Sometimes in my nightmares, I am confronted by the mothers. "Why didn't you tell me?" they ask, "Why didn't you tell me?". I vainly protest "I tried to!" Yet I know full well that I hadn't tried hard enough, that I was unwilling to offend, to risk alienating them from me. God help me, I know that decades ago I was so concerned about their immediate well-being that I neglected the long term impacts of their decisions when conversing. I can hear myself saying, "Do what you think is right" instead of "Think about this irrevocable decision not only for what it might mean today or tomorrow, but next month, next year, 10 years from now, a lifetime from now."
Surely goodness and mercy shall follow me all the days of my life: and I will dwell in the house of the LORD for ever.
Lord, let it be so. Please forgive me. I know that I have done evil. I know that I have left good undone. Thank you for the second, third, and umpteenth chances you have given me. Restore those of your children that I have damaged through my sins of comission and omission.
Oh my Jesus, forgive us our sins. Lead all souls into Heaven, especially those most in need of your mercy.
O heavenly Father, grant me the grace of your Perfect Mercy, and spare me your Divine Justice.
Jesus Christ, only Son of the Father, be merciful to me a sinner.
For the sake of Your sorrowful passion, have mercy on us and on the whole world.

(Psalm taken from the King James Translation)


I am sorry you feel the weight of this with such force. Here is a quote from St. John Climacus regarding repentance. "Repentance is the renewal of baptism and is a contract with God for a fresh start in life. Repentance goes shopping for humility and is ever distrustful of bodily comfort. Repentance is critical awareness and a sure watch over oneself. Repentance is the daughter of hope and refusal to despair. (The penitent stands guilty - but undisgraced.) Repentance is reconciliation with the Lord by the performance of good deeds which are the opposites of the sins. It is the purification of conscience and the voluntary endurance of affliction. The penitent deals out his own punishment, for repentance is the fierce persecution of the stomach and the flogging of the soul into intense awareness. " This sounds to me like you have REAL repentance - and that is a tremendous grace. Blessings -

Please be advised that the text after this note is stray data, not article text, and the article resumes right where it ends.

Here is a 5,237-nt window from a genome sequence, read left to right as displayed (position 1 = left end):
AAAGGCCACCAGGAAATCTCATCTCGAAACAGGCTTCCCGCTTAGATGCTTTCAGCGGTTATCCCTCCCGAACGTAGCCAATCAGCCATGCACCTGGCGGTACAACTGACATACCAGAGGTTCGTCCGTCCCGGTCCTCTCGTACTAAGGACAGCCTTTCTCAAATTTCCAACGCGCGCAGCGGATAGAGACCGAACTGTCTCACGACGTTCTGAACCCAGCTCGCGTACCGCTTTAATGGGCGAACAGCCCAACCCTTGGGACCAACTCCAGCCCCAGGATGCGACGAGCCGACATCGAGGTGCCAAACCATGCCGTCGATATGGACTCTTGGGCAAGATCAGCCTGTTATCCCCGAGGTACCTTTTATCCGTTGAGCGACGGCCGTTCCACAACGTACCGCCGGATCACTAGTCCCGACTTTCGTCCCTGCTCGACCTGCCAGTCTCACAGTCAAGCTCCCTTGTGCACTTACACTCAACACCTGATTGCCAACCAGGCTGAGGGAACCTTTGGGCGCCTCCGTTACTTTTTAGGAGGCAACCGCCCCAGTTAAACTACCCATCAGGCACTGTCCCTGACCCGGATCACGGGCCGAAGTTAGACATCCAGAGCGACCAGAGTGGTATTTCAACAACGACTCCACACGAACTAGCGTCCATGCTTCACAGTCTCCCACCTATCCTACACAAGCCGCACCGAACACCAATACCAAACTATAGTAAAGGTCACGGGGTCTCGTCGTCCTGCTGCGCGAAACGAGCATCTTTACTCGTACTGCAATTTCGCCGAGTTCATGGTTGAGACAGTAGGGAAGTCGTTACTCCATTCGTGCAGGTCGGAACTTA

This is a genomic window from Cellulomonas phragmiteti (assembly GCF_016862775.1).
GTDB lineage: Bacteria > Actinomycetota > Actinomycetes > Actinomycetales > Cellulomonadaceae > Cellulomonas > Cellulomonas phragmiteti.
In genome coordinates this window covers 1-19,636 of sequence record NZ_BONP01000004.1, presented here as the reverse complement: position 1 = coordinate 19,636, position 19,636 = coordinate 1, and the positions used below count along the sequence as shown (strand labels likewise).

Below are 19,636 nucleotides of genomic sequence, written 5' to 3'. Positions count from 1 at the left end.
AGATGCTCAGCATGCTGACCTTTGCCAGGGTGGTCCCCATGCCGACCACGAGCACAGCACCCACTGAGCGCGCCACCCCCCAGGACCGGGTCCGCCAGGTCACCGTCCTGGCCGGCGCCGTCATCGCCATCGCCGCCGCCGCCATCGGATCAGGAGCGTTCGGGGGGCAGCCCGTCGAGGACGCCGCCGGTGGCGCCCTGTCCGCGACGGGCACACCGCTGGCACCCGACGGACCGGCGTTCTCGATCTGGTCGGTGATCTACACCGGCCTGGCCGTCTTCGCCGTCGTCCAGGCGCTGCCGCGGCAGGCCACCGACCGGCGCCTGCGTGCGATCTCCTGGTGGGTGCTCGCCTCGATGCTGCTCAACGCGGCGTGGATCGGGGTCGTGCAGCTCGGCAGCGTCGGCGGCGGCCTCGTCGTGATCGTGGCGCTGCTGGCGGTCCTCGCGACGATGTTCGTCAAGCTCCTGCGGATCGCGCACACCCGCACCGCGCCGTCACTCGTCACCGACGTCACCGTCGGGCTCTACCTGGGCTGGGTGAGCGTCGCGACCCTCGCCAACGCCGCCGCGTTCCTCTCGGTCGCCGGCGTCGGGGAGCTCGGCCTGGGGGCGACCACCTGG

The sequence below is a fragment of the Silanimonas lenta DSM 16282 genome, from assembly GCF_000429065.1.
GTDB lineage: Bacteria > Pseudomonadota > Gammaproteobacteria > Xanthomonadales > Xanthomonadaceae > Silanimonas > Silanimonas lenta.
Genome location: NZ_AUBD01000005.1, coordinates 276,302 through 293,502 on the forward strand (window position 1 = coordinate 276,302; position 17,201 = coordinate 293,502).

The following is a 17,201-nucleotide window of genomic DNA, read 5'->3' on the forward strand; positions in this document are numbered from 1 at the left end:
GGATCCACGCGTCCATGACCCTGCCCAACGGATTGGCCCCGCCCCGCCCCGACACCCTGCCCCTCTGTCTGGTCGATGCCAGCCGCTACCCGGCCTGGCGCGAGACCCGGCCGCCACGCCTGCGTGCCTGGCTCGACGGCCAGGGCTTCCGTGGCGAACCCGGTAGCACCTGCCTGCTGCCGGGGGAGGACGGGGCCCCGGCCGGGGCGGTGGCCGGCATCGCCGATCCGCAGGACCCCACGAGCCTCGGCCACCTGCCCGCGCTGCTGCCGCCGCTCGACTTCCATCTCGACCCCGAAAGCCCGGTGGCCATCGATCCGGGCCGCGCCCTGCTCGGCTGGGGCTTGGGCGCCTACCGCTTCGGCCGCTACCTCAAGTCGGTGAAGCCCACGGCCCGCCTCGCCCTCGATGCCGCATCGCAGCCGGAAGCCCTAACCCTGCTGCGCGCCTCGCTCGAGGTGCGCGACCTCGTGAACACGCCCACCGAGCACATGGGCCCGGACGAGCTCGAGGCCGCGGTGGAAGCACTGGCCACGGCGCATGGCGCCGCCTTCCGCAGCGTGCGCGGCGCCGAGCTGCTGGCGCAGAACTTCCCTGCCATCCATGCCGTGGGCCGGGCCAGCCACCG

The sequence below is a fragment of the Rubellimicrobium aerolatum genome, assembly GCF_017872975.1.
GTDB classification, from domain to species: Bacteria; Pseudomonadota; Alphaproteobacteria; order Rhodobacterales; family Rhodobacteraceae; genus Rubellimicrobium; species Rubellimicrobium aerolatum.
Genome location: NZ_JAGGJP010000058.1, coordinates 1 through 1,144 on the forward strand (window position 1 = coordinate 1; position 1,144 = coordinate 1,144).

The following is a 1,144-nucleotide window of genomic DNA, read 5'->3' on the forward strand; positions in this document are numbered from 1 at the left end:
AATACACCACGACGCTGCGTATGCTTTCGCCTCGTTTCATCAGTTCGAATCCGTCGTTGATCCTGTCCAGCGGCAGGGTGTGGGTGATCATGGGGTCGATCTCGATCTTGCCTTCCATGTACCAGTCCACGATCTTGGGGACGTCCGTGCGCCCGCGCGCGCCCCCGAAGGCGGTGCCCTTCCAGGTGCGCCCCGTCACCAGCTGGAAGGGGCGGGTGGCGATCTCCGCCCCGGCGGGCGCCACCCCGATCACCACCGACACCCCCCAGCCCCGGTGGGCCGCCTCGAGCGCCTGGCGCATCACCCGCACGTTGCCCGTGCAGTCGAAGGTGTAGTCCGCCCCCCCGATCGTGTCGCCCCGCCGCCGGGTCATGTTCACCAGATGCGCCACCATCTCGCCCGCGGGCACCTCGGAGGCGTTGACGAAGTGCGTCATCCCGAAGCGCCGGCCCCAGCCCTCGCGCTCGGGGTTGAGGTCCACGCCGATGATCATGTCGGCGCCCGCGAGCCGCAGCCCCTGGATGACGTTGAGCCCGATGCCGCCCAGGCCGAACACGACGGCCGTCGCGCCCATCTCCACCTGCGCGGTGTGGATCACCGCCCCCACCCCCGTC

Thank you for that Alicia. Definitely a side of midwifery and OB care most of us don't see. Be well my friend.

Happy anniversary. And here all this time I thought John was perfect.


I just read your comments on Annie's blog, and I wanted to tell you how gracious and informative they were. Your concern for Annie's wellbeing is obvious, and I hope she is able to see that and be grateful - not only for the advice and comfort you offer now, but maybe eventually also for all the ways in which you have tried to spare her the pain of an immoral decision.
I guess what I'm trying to say is - be at peace. You have done everything possible to fulfill both the demands of your conscience and leave the door open to be able to help Annie later when she deals with the consequences. If only we were all so mature and kind.

Happy 'versary! We're only working on number 6. 31 is impressive.

Regarding "I have fought depression and anxiety my entire life." Have you ever posted anything about any decision regarding anti-depressants? Perhaps you consider them over-prescribed?

The whole decision on whether to take them strikes me as painfully subjective. There are those who could not function without them, so for those cases it's easy. But there are surely tens of thousands of borderline cases creating a large gray area.

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This page contains a single entry by alicia published on February 23, 2005 1:01 PM.